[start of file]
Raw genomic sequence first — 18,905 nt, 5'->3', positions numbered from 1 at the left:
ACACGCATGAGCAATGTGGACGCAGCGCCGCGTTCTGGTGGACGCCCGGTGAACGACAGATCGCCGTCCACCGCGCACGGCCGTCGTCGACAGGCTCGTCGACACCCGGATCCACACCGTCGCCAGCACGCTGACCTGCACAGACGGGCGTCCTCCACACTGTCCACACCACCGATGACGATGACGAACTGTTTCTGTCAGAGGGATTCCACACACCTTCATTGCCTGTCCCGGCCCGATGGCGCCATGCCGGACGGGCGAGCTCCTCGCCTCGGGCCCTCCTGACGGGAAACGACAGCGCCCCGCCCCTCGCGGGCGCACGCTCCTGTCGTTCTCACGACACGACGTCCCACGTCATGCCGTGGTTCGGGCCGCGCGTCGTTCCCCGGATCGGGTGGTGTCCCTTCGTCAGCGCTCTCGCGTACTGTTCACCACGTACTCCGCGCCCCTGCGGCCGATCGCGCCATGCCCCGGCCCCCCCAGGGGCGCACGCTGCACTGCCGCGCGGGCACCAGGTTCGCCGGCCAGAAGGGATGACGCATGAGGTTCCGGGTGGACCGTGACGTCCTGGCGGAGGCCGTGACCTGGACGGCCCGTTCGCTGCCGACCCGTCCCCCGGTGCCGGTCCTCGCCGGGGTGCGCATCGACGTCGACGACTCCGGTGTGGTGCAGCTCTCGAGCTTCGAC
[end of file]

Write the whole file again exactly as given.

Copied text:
Raw genomic sequence first — 18,905 nt, 5'->3', positions numbered from 1 at the left:
ACACGCATGAGCAATGTGGACGCAGCGCCGCGTTCTGGTGGACGCCCGGTGAACGACAGATCGCCGTCCACCGCGCACGGCCGTCGTCGACAGGCTCGTCGACACCCGGATCCACACCGTCGCCAGCACGCTGACCTGCACAGACGGGCGTCCTCCACACTGTCCACACCACCGATGACGATGACGAACTGTTTCTGTCAGAGGGATTCCACACACCTTCATTGCCTGTCCCGGCCCGATGGCGCCATGCCGGACGGGCGAGCTCCTCGCCTCGGGCCCTCCTGACGGGAAACGACAGCGCCCCGCCCCTCGCGGGCGCACGCTCCTGTCGTTCTCACGACACGACGTCCCACGTCATGCCGTGGTTCGGGCCGCGCGTCGTTCCCCGGATCGGGTGGTGTCCCTTCGTCAGCGCTCTCGCGTACTGTTCACCACGTACTCCGCGCCCCTGCGGCCGATCGCGCCATGCCCCGGCCCCCCCAGGGGCGCACGCTGCACTGCCGCGCGGGCACCAGGTTCGCCGGCCAGAAGGGATGACGCATGAGGTTCCGGGTGGACCGTGACGTCCTGGCGGAGGCCGTGACCTGGACGGCCCGTTCGCTGCCGACCCGTCCCCCGGTGCCGGTCCTCGCCGGGGTGCGCATCGACGTCGACGACTCCGGTGTGGTGCAGCTCTCGAGCTTCGAC